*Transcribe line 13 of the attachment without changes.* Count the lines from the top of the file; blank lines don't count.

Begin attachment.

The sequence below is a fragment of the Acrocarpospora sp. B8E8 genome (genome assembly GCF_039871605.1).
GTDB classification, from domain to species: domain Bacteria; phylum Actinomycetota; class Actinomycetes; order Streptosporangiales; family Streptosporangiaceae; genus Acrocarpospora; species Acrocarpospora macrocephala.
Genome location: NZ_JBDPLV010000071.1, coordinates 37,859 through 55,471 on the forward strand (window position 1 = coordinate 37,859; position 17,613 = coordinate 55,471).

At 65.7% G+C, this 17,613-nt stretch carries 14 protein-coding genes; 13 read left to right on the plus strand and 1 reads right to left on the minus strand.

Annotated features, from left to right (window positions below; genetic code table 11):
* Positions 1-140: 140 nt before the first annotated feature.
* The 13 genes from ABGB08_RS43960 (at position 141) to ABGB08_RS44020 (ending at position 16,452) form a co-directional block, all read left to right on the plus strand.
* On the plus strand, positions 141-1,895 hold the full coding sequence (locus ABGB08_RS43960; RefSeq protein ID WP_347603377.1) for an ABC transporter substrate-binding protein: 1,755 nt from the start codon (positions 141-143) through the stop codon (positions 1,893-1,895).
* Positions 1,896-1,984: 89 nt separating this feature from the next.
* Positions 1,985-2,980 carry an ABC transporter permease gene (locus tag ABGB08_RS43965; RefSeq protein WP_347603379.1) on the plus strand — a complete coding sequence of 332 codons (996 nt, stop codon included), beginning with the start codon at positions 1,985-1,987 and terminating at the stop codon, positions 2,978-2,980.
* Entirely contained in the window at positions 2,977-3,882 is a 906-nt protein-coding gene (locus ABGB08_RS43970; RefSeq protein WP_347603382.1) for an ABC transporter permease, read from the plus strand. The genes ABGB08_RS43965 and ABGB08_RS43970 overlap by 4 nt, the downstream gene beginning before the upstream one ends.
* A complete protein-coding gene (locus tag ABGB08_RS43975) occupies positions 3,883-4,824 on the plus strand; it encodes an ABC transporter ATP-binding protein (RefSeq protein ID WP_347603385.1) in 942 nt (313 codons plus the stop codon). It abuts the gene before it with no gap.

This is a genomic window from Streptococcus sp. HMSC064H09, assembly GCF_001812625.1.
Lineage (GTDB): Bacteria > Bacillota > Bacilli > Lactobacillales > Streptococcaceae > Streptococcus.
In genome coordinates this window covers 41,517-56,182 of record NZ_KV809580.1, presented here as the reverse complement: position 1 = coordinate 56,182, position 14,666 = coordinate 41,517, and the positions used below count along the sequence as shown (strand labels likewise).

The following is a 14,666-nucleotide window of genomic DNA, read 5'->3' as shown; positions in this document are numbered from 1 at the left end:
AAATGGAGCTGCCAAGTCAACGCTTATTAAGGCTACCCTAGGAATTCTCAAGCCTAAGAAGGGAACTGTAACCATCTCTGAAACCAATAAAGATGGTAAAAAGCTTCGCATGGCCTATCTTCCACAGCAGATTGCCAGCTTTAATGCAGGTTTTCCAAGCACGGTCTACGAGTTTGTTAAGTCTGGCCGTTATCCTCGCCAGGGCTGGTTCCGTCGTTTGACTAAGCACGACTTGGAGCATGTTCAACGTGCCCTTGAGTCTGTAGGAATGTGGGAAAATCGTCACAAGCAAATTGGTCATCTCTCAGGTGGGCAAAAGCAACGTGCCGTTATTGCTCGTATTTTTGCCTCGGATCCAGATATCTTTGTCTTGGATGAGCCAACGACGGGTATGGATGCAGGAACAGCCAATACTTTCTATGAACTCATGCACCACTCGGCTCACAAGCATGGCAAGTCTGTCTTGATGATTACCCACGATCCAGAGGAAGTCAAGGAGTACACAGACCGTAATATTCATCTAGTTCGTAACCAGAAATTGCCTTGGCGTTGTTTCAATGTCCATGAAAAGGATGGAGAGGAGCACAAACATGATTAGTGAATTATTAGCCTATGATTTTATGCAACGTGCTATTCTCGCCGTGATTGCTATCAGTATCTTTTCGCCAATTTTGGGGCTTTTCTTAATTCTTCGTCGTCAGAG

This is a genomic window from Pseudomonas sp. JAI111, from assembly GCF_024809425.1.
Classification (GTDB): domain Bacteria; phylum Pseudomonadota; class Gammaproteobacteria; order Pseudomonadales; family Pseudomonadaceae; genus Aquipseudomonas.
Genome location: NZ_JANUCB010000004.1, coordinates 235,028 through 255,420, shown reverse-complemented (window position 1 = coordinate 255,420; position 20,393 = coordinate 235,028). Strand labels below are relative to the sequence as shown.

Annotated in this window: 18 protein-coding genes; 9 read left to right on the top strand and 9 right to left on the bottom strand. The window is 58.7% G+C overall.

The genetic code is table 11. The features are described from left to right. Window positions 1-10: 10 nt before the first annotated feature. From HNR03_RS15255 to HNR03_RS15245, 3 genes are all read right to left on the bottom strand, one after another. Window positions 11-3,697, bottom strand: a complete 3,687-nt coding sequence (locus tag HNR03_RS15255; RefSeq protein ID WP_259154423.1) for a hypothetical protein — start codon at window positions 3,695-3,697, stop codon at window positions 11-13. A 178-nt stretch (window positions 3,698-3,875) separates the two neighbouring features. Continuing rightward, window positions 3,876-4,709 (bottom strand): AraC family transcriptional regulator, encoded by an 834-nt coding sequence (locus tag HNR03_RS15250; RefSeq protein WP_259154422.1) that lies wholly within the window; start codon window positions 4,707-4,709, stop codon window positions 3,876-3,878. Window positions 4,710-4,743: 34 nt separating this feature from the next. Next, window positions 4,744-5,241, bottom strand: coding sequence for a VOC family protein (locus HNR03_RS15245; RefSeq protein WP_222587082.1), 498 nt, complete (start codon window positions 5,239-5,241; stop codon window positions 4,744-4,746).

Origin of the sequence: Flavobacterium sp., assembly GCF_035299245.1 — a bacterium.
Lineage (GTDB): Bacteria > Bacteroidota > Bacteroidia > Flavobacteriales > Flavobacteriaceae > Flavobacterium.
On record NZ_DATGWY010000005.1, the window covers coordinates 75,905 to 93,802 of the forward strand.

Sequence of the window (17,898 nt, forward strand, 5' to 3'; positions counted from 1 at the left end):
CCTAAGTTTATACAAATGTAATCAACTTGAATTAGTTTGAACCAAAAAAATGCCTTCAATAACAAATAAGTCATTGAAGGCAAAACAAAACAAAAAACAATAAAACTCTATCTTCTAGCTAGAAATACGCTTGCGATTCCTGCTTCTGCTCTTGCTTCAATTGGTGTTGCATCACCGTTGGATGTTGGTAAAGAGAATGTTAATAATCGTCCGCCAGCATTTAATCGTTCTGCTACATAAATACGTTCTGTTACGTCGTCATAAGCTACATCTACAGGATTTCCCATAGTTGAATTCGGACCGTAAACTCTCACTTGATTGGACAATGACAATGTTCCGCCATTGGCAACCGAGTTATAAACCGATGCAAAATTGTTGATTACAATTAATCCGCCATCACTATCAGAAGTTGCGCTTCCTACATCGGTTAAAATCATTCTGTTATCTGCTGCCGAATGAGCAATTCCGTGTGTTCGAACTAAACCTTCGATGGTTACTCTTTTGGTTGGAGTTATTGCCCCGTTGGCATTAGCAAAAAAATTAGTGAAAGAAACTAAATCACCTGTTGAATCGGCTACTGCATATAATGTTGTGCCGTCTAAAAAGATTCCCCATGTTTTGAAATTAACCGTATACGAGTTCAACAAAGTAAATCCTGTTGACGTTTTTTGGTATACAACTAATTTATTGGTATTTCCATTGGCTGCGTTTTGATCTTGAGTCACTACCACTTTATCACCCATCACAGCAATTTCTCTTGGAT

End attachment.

This is a genomic window from Streptococcus sp. HMSC064H09, assembly GCF_001812625.1.